First in what we expect will be a long series
This piece by Vivian Yee ran in Thursday’s New York Times.
Except . . .
Here’s the headline that appeared in the New England (and early?) edition:
Marijuana Farm Found
At a Cherry Business
The text of the two versions is identical. So both pieces bury the lede. But one cremates it in the headline.
Not to get technical about it.
Contrast that with Wednesday’s New York Daily News front page.
So, to recap: The New York Times is once again a day late and a dolor short.
The NY Times seems to love dull and uninformative headlines (certainly not web-search friendly) that are holdover from the good old days of print, when people had the time, apparently, to go page-by-page through the print version (the only option) looking serendipitously for items that caught their fancy. Also, the NYT mindset then and still now is that if they think it is interesting, that should be good-enough for you, and you should stop and read it.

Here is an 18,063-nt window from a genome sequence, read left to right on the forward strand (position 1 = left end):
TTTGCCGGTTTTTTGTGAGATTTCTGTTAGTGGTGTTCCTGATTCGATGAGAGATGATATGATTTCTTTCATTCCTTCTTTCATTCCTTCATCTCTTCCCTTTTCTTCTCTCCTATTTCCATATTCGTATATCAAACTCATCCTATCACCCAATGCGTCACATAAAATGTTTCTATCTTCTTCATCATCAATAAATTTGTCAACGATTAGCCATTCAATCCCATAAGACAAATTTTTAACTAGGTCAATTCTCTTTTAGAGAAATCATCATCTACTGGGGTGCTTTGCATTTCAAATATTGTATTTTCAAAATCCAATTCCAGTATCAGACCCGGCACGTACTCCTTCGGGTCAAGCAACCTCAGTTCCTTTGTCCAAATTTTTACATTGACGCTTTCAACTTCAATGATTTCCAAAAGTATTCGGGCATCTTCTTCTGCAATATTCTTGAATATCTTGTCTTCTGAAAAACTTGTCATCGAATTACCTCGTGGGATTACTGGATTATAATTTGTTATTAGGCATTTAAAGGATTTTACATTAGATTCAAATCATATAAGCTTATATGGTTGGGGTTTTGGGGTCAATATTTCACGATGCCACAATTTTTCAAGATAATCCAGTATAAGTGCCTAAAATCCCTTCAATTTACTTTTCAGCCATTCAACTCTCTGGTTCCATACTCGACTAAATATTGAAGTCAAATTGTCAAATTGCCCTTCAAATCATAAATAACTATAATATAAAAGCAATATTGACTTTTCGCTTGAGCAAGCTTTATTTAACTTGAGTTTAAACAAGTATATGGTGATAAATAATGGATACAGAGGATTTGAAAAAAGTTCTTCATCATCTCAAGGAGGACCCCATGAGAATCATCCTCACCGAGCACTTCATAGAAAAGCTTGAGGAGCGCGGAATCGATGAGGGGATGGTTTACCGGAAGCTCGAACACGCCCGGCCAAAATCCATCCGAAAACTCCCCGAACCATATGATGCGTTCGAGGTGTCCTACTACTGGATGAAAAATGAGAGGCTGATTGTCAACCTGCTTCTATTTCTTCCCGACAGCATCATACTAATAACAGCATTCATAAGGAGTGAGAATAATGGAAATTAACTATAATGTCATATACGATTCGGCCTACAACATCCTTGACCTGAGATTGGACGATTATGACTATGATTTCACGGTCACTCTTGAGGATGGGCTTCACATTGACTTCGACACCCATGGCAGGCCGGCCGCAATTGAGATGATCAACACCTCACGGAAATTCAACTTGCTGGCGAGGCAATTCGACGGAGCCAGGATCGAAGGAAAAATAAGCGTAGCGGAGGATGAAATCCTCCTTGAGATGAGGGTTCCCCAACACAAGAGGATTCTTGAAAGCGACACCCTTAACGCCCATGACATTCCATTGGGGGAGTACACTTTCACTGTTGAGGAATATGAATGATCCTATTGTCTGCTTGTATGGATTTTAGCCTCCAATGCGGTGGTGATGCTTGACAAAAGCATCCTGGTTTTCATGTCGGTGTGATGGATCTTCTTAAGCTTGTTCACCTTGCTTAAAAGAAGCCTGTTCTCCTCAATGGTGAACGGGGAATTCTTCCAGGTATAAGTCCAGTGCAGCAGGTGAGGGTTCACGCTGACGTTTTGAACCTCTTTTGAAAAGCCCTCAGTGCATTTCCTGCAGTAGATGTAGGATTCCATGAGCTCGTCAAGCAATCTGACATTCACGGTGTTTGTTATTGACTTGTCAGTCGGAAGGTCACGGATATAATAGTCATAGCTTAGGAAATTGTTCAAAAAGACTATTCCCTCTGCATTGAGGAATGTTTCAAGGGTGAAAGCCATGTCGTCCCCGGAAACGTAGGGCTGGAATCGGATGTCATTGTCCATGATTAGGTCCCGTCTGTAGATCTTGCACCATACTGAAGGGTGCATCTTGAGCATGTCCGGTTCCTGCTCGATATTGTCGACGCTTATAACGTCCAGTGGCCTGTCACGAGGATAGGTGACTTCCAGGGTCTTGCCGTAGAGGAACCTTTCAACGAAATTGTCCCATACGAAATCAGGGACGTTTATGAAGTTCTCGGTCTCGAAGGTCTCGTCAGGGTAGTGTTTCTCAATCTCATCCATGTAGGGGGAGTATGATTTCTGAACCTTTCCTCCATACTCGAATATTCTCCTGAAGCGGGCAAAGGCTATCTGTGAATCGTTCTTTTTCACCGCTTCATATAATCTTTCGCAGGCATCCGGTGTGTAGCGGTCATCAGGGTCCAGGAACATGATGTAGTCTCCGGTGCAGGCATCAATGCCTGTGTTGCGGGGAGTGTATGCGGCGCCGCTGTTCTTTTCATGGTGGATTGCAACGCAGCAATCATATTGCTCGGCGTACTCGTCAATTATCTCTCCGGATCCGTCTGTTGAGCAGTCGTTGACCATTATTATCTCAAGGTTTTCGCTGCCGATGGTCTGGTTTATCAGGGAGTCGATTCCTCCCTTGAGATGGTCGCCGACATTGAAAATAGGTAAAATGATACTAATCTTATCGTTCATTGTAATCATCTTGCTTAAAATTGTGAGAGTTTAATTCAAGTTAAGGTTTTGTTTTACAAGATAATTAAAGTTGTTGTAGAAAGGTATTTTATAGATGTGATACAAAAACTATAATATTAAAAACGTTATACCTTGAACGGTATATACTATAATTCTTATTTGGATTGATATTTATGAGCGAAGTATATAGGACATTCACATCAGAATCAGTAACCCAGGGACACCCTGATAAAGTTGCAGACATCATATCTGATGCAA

They still don’t get how people look at articles today at a website, or that you need to be keyword heavy for search. A representative NYT headline might be “A Dull House on Long Island is Anything But.” That’s supposed to tinkle your interest and then you’ll read it, of course. (If I didn’t know better, I would say their headlines are so opaque, dull, and uninformative that they are secretly written by The Onion as part of some sort of big joke on the audience, much like so much of modern art seems to be.)
It’s like the New Yorker many decades ago (I am showing my age)—the issues didn’t have a Table of Contents, as you were expected to go through every page seeing what they had to say. The NYTimes headlines have that same mindset.
And yet in so many ways, Bill, the NYT website content is fabulous.
It’s amazing, isn’t it, just how many of us read The New Yorker in just that way.
And as for the cherry business…So, THAT’s why I’m so adicted to maraschino cherries?